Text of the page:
Other factors to consider for electricity generation and grids is Levelized Cost of Electricity and System Value of variable renewables, ie wind and solar (“it is determined by the interplay of positives and negatives”), as described by the International Energy Agency.
California captures detailed data of their electricity grid operations. We see that the least amount of electricity consumed at any given time is about 18 gigawatts (GW). Therefore, they could likely support almost this amount in baseload generation capacity (the linked post to baseload also contains a brief discussion regarding storage).
Ben Heard describes “Ancillary Services“, the criticality of synchronous generation on electricity grids for voltage and frequency control. Bellingham Technical College has created a four-part (five minutes each) youtube series entitled “Synchronising AC (alternating current) generators“. Enron didn’t seem to account for these complexities, amongst others, when it deregulated electricity grids as outlined in “What’s Wrong with the Electrical Grid“, from the article “for an AC power grid to remain stable, the frequency and phase of all power generation units must remain synchronous within narrow limits. A generator that drops 2 Hz below 60 Hz will rapidly build up enough heat in its bearings to destroy itself. So circuit breakers trip a generator out of the system when the frequency varies too much. But much smaller frequency changes can indicate instability in the grid. In the Eastern Interconnect, a 30-mHz drop in frequency reduces power delivered by 1 GW”. With regards to electric grid stability and reliability, the Energy Policy Institute of Australia wrote a short, to the point paper entitled “The ‘Pressure Cooker’ Effect of Intermittent Renewable Generation in Power Systems“.
An expert workshop was conducted in July 2015 and it outlined the challenges of decarbonizing an electricity grid, detailed here.
Armond Cohen, Executive Director of Clean Air Task Force, presented on the findings of this workshop (28 minute+ presentation), titled “Solving Climate: The Need for Zero Carbon On-Demand Power“.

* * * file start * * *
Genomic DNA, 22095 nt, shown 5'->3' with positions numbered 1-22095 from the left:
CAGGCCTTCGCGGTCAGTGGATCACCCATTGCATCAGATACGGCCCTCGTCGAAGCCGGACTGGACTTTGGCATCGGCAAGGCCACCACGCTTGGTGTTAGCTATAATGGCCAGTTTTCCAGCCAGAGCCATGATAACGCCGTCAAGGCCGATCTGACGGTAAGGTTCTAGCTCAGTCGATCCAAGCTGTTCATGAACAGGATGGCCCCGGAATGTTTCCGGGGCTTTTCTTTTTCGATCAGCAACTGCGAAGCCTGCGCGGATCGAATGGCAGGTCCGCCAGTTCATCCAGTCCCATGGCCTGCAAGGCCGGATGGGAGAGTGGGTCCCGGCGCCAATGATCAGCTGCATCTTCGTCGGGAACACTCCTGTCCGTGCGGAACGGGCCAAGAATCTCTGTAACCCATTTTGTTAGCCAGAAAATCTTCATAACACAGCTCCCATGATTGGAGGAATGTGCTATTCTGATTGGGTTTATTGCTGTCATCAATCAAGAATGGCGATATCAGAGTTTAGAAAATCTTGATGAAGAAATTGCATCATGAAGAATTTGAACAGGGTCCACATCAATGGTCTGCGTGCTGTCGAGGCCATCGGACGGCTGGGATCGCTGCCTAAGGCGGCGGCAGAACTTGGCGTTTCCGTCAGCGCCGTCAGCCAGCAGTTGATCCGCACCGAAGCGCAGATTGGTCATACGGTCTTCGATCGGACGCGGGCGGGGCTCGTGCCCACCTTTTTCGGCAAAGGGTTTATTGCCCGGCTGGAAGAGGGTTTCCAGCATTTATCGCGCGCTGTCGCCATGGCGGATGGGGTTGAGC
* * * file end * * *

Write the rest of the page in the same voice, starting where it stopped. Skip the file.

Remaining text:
Feel free to add to the conversation on twitter @tder2012
Sir David MacKay passed away this week. He made great contributions regarding climate change and energy.
He had much respect for math, science, engineering and the laws of physics, chemistry and thermodynamics. We would all do well, for the sake of the future of this planet and all its occupants, to hold as much respect for these as Dr. MacKay did. He also had a solid understanding, to say the least, of all of these.
His eminent book “Sustainable Energy Without the Hot Air” should be required reading for anyone having influence or creating energy and climate change policies. (Some consider “Sustainable Materials With Both Eyes Open” a companion book).
Dr. MacKay also played a critical role in developing the Global Calculator “The Global Calculator is a flexible tool that allows you to explore thousands of options to help you gain your own insights into the world’s energy, land, food and climate systems”.
Dr. MacKay did a TED Talk entitled “A Reality Check on Renewables“.
Bill Gates wrote “Remembering David MacKay”
I’m sure there are several other publications, blog posts, lectures, etc well worth the time to explore. I’ll include one more, from the University of Oxford and “The Secrets of Mathematics” series, a lecture entitled “Why Climate Change Action is Difficult and How We Can Make A Difference“. Sir David MacKay’s good friend, Mark Lynas, wrote a touching piece “What David MacKay taught me, and taught us all” and also conducted his last interview.
Feel free to add to the conversation on twitter @tder2012
Mark Jacobson (senior fellow Stanford University Precourt Institute for Energy and author of “The Solutions Project“, 100% renewable energy by 2050) claimed nuclear is being replaced by wind and solar, OnPoint podcast of December 3, 2015 (start listening at the 40:30 mark). He is likely referring to nameplate capacity, but not actual energy produced. When reviewing the USA’s Energy Information Administration stats and comparing electricity production for the entire years of 2014 and 2015, it is clear that when coal and nuclear are shut down, their production is replaced almost entirely by natural gas, which Josh Freed stated in that same podcast (39 minute mark).
This piece points out that wind and solar grew 20,659 MWh from the entire year of 2014 to the entire year of 2015. It does not mention that natural gas grew by 208,459 MWh during that same time period (although one can see that when viewing the graphics within the article).
For more comparison of USA electricity generation, see graph below.
Feel free to add to the conversation on twitter @tder2012